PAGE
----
Different surgeons have different approaches to pain-management after rhinoplasty surgery. I prescribe a minimal quantity of narcotic pain killers because in general, patients report avoiding their use altogether or using them only during the first day, and switching to Tylenol and ibuprofen after that. Considering the risks and consequences of extended opioid medication use and the potential for addiction, I recommend people try to avoid using them at all, or to limit their use to a day or two days maximum.
Once you arrive home, you can begin taking Tylenol and Ibuprofen. I recommend taking Tylenol every 4-6 hours. Refer to the table below as a good general guideline for timing your medication. Adults of average build should avoid taking more than 4000mg of Tylenol per day, especially for extended periods of time. Taking too much Tylenol can damage the liver and even lead to death.
Timing your Tylenol doses will help level out your discomfort. Adding Ibuprofen will be even more helpful when staggered with Tylenol, such that you alternately take one, then the other every 2-3 hours depending on your needs. Ibuprofen helps reduce inflammation, and that means less swelling and discomfort while you heal.
There are risks associated with taking NSAID medications like Ibuprofen after surgery. The greatest risk is bleeding, since NSAID medication can be somewhat blood-thinning. In most instances, Ibuprofen is tolerated without incident, but when bleeding is profuse to the point of being alarming or problematic, it generally isn't because of medications at all. Complications with Ibuprofen are exceedingly rare, and the benefits of anti-inflammatory medication greatly outweigh the risks in my opinion.
Comfort & Relaxation: Find a spot. Sit/lay there with your head elevated.
Food & Water (Especially Water): Don't forget to eat! Be wary of overeating after anesthesia, some people get pretty nauseous.
Stay on-top of your Pain management (Medication, Icing).
Sleep, relax, knit, text, do crossword puzzles or watch a movie. Just nothing active.
What not to do:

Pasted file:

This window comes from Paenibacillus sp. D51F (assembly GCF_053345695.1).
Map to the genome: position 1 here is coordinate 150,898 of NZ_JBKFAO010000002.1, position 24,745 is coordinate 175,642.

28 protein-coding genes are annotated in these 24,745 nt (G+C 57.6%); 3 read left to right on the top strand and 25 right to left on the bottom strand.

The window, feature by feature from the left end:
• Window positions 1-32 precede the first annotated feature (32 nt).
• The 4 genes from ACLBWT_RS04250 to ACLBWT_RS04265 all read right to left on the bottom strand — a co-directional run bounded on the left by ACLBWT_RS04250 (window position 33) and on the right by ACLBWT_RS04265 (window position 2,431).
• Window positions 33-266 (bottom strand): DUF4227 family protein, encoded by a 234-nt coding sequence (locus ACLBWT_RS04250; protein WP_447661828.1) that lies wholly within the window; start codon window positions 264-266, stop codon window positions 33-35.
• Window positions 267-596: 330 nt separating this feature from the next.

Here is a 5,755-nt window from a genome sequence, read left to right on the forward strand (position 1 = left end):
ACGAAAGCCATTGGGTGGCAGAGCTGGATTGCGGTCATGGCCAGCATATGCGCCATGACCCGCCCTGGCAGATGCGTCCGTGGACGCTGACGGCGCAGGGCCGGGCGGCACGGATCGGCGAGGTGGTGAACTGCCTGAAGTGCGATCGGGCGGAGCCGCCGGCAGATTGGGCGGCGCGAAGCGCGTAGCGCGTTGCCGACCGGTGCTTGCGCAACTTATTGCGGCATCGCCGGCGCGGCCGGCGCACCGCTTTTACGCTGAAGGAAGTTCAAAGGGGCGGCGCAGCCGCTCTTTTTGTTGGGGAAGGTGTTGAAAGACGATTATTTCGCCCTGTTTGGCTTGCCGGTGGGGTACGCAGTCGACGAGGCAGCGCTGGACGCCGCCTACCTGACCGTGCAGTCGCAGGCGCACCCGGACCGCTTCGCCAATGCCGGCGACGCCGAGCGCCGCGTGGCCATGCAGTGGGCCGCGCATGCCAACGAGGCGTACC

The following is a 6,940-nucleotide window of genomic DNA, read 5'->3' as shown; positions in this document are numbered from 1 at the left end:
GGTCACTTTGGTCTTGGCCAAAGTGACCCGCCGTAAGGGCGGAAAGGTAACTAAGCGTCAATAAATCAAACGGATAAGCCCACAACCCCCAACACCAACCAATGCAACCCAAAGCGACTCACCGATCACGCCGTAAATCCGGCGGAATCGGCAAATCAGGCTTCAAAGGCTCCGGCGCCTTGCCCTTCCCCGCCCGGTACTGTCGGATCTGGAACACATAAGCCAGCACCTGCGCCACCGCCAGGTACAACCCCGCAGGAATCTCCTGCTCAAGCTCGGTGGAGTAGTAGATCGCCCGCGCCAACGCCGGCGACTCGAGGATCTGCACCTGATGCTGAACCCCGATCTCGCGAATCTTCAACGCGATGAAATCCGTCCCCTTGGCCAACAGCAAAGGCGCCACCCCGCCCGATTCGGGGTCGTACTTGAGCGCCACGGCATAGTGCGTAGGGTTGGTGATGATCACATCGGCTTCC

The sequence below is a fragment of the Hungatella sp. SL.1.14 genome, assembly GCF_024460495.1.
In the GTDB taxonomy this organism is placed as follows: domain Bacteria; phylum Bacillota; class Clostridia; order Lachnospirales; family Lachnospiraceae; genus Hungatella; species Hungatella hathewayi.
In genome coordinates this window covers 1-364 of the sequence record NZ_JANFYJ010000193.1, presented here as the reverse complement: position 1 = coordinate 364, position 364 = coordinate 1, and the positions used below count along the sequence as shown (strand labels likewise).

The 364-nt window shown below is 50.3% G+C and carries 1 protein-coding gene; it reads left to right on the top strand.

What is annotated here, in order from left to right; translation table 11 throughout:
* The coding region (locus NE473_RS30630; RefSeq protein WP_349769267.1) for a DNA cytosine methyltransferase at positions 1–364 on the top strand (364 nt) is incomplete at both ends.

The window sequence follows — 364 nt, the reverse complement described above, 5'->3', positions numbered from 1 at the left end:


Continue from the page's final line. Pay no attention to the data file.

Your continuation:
The obstacle of the first days of recovery is not so much tackling what you should do, but confronting what you should avoid doing. In today's age, it can be difficult, jarring even, to retreat from daily responsibilities and grant yourself the necessary space and time for relaxation and a proper recovery. This is why you must continually hold yourself to a new standard of laziness. Be strict.
As a rule of thumb, I like to advise folks to avoid tasks that a frail, very old person should avoid.
Don't lift anything heavier than a gallon of milk.
Don't stay standing for long periods of time.
Don't exert yourself.
It isn't fool-proof, and you may have to make exceptions, but it's a good benchmark for understanding whether you should do something, or for how long, if you must. You're fragile when you're recovering from plastic surgery, and that can be unfamiliar for many patients. It's important to respect your body's needs, and let yourself laze out for a while.
Do: Very little to nothing.
Don't: Be a hero.
Rest, relax, and repeat. If you feel like doing something, wait until you don't want to do it anymore and then don't do it. Just be lazy, lazy as can be. Stay hydrated & medicated, but pretty much that's it for day 0.
What to do the day of your procedure: Arriving home and getting comfortable. (Coming SOON)
Week 1: What to know about the longest week ever.
Month 1: Getting back on your feet.
Up to 3-months: The waiting game.
After 3 months: Preparing for long-term care.
Updated February 5, 2020.